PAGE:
Flow theorist Mihaly Csikszentmihalyi compared the experience of Flow to Zhuang Zi’s Dao. To experience flow is like Cook Ding’s skill in cutting-without-cutting—an effortless doing, termed as wei-wu-wei—associating both with happiness. Many have investigated this parallelism to see if the analogy is apt. Several have concluded that Flow and Dao may not really be comparable, having incommensurable foundations and purposes. On the other hand, some argue for a continuation of such discussions in the service of bridging the cultural-philosophical gap perennially thought to exist between East and West. This paper aims to contribute to such discussions, showing that apart from the similarities that have already been shown to exist between the experiences of Flow and Dao, the consequences of those experiences might be investigated as well. Reflective consideration of the texts involved leads to the suggestion that Flow might be situational, while Zhuang Zi’s Dao is dispositional. While the latter should lead one to view and do things in a certain way after understanding and doing Dao, this does not necessarily happen in one who has experienced Flow. This implies that although descriptions of the experience of Flow and of Zhuang Zi’s Dao resemble one another, they might be farther apart than usually considered. This, however, does not mean that comparative study of the two experiences should cease. Similarities in expression of different experiences can still contribute to inter-cultural and inter-disciplinary understanding as along as we also value the nuances involved.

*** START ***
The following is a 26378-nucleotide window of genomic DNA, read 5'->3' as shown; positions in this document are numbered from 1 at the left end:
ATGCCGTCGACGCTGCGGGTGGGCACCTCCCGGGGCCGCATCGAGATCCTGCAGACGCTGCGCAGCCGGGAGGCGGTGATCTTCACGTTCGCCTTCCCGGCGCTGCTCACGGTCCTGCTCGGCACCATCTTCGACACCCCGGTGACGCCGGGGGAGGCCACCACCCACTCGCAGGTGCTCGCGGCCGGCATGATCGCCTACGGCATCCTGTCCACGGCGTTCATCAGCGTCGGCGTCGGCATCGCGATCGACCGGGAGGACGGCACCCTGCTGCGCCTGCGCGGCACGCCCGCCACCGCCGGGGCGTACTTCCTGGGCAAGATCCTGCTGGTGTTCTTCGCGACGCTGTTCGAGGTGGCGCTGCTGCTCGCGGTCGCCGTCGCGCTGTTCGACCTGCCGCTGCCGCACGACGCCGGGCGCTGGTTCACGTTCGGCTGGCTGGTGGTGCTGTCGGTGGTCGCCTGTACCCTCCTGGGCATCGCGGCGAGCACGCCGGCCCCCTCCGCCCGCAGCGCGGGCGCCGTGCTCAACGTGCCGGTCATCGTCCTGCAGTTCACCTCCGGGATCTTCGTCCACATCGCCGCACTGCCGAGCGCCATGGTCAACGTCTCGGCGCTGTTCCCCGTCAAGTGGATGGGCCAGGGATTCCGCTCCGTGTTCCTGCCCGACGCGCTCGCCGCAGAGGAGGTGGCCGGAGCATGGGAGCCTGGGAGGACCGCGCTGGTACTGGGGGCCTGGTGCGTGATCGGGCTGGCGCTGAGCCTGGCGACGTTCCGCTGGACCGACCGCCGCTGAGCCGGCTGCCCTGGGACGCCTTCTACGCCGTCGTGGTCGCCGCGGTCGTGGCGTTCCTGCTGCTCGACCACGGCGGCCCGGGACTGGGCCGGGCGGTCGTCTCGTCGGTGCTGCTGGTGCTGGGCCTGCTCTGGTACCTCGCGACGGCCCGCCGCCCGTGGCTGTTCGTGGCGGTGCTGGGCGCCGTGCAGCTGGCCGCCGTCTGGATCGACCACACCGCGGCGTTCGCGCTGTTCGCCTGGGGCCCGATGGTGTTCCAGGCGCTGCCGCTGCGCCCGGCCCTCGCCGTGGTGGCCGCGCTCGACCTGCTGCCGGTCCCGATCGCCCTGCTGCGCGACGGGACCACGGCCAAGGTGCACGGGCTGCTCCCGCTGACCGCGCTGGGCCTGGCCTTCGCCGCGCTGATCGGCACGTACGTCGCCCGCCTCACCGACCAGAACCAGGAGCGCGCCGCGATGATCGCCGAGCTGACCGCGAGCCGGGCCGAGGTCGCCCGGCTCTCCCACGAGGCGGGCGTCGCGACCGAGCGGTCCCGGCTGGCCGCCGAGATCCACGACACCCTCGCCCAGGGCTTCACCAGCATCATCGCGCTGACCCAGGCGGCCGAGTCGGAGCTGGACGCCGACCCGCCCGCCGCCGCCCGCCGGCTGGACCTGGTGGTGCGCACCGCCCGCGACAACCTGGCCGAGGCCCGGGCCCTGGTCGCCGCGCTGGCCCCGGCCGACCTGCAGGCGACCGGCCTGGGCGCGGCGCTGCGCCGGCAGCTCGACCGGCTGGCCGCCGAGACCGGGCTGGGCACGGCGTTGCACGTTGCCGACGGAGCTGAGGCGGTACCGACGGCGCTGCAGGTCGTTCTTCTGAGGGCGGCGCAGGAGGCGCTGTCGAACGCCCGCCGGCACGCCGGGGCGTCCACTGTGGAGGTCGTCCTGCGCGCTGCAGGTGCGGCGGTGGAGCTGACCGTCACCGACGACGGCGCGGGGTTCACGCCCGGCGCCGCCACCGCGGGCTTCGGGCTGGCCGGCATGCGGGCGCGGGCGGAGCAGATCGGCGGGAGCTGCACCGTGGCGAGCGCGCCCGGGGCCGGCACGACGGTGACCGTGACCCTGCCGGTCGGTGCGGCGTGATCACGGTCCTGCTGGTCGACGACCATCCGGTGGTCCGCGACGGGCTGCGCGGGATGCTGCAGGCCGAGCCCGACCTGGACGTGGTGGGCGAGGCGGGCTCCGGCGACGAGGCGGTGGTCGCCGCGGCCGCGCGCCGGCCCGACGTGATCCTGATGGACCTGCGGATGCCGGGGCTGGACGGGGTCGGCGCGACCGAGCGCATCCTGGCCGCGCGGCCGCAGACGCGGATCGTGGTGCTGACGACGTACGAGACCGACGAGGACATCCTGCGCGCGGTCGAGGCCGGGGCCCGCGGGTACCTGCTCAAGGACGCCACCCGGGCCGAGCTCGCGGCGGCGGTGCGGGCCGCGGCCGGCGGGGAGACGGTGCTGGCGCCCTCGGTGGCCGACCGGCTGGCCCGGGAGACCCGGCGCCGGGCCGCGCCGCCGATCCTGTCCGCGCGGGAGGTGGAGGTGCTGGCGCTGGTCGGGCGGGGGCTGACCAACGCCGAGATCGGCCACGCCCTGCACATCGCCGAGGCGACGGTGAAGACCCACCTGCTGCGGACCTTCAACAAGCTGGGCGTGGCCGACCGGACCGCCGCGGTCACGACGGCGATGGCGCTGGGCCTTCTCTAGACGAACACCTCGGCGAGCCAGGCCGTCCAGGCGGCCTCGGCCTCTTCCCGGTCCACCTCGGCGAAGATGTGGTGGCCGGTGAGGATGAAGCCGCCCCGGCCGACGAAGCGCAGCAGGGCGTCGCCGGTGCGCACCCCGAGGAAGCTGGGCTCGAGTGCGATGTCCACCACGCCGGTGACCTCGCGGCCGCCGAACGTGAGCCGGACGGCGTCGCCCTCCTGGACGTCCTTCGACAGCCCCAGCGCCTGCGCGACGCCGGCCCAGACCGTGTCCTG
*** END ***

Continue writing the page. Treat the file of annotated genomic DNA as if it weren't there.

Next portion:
Mary Irene Clare Deleña, De La Salle University, Philippines
Elenita Garcia, De La Salle University, Philippines
Stream: Philosophy - Comparative Philosophy
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